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Community abundance of resprouting in woody plants reflects fire return time, intensity, and type

Shen, Y. ORCID:, Cai, W. ORCID:, Prentice, I. C. and Harrison, S. P. ORCID: (2023) Community abundance of resprouting in woody plants reflects fire return time, intensity, and type. Forests, 14 (5). 878. ISSN 1999-4907

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To link to this item DOI: 10.3390/f14050878


Plants in fire-prone ecosystems have evolved a variety of mechanisms to resist or adapt to fire. Post-fire resprouting is a key adaptation that promotes rapid ecosystem recovery and hence has a major impact on the terrestrial carbon cycle. However, our understanding of how the incidence of resprouting varies in different fire regimes is largely qualitative. The increasing availability of plant trait data and plot-based species cover data provides an opportunity to quantify the relationships between fire-related traits and fire properties. We investigated the quantitative relationship between fire frequency (expressed as the fire return time) and the proportion of resprouters in woody plants using plot data on species cover from Australia and Europe. We also examined the relationship between the proportion of resprouters and gross primary production (GPP) and grass cover, where GPP was assumed to reflect fuel loads and hence fire intensity, while grass cover was considered to be an indicator of the likelihood of ground fire and the speed of fire spread, using generalised linear modelling. The proportion of resprouting species decreased significantly as the fire return time increased. When the fire return time was considered along with other aspects of the fire regime, the proportion of resprouters had significant negative relationships with the fire return time and grass cover and a significant positive relationship with GPP. These findings demonstrate that plants with the ability to resprout occur more often where fire regimes are characterised by high-frequency and high-intensity crown fires. Establishing quantitative relationships between the incidence of resprouting and the fire return time and fire type provides a basis for modelling resprouting as a consequence of the characteristics of the fire regime, which in turn makes it possible to model the consequences of changing fire regimes on ecosystem properties.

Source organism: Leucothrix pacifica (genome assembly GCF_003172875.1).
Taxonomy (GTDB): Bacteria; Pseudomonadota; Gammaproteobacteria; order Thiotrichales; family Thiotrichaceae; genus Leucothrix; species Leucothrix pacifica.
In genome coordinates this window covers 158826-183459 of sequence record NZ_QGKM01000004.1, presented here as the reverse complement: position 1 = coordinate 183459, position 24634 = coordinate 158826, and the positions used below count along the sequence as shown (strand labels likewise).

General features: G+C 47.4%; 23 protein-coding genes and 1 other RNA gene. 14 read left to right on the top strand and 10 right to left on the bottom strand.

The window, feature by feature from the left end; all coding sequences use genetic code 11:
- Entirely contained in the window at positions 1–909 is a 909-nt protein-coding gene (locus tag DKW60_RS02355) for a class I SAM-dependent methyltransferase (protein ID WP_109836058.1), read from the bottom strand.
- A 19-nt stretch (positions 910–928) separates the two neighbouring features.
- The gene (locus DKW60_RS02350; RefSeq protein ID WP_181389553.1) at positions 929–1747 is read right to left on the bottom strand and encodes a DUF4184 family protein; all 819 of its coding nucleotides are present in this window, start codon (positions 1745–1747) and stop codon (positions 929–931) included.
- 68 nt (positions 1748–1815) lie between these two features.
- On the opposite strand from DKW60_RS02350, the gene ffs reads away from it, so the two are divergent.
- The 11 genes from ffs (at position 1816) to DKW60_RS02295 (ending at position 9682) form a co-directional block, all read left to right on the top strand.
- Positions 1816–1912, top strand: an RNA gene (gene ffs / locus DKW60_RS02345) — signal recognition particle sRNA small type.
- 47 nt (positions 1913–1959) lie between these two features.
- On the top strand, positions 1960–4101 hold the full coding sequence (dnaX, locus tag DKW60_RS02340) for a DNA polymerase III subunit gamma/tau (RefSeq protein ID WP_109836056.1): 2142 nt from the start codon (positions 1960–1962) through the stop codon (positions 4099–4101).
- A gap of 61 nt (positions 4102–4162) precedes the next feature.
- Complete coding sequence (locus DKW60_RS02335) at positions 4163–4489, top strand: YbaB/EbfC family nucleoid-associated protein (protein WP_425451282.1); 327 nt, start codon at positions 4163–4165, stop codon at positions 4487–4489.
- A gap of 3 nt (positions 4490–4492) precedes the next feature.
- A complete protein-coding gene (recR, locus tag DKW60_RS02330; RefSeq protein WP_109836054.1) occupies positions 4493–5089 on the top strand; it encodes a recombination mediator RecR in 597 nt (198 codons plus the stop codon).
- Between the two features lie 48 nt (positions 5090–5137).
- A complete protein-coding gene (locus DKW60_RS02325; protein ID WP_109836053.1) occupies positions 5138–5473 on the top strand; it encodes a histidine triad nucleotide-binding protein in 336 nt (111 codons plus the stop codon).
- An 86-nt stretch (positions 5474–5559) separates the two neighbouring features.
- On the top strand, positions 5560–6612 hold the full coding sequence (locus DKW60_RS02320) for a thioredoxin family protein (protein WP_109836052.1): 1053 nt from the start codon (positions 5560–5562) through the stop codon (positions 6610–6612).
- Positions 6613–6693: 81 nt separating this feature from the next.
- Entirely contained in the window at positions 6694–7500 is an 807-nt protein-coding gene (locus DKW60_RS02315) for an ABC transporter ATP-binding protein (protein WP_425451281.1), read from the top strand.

Item Type:Article
Divisions:Science > School of Archaeology, Geography and Environmental Science > Department of Geography and Environmental Science
ID Code:111866
Uncontrolled Keywords:Forestry
Publisher:MDPI AG


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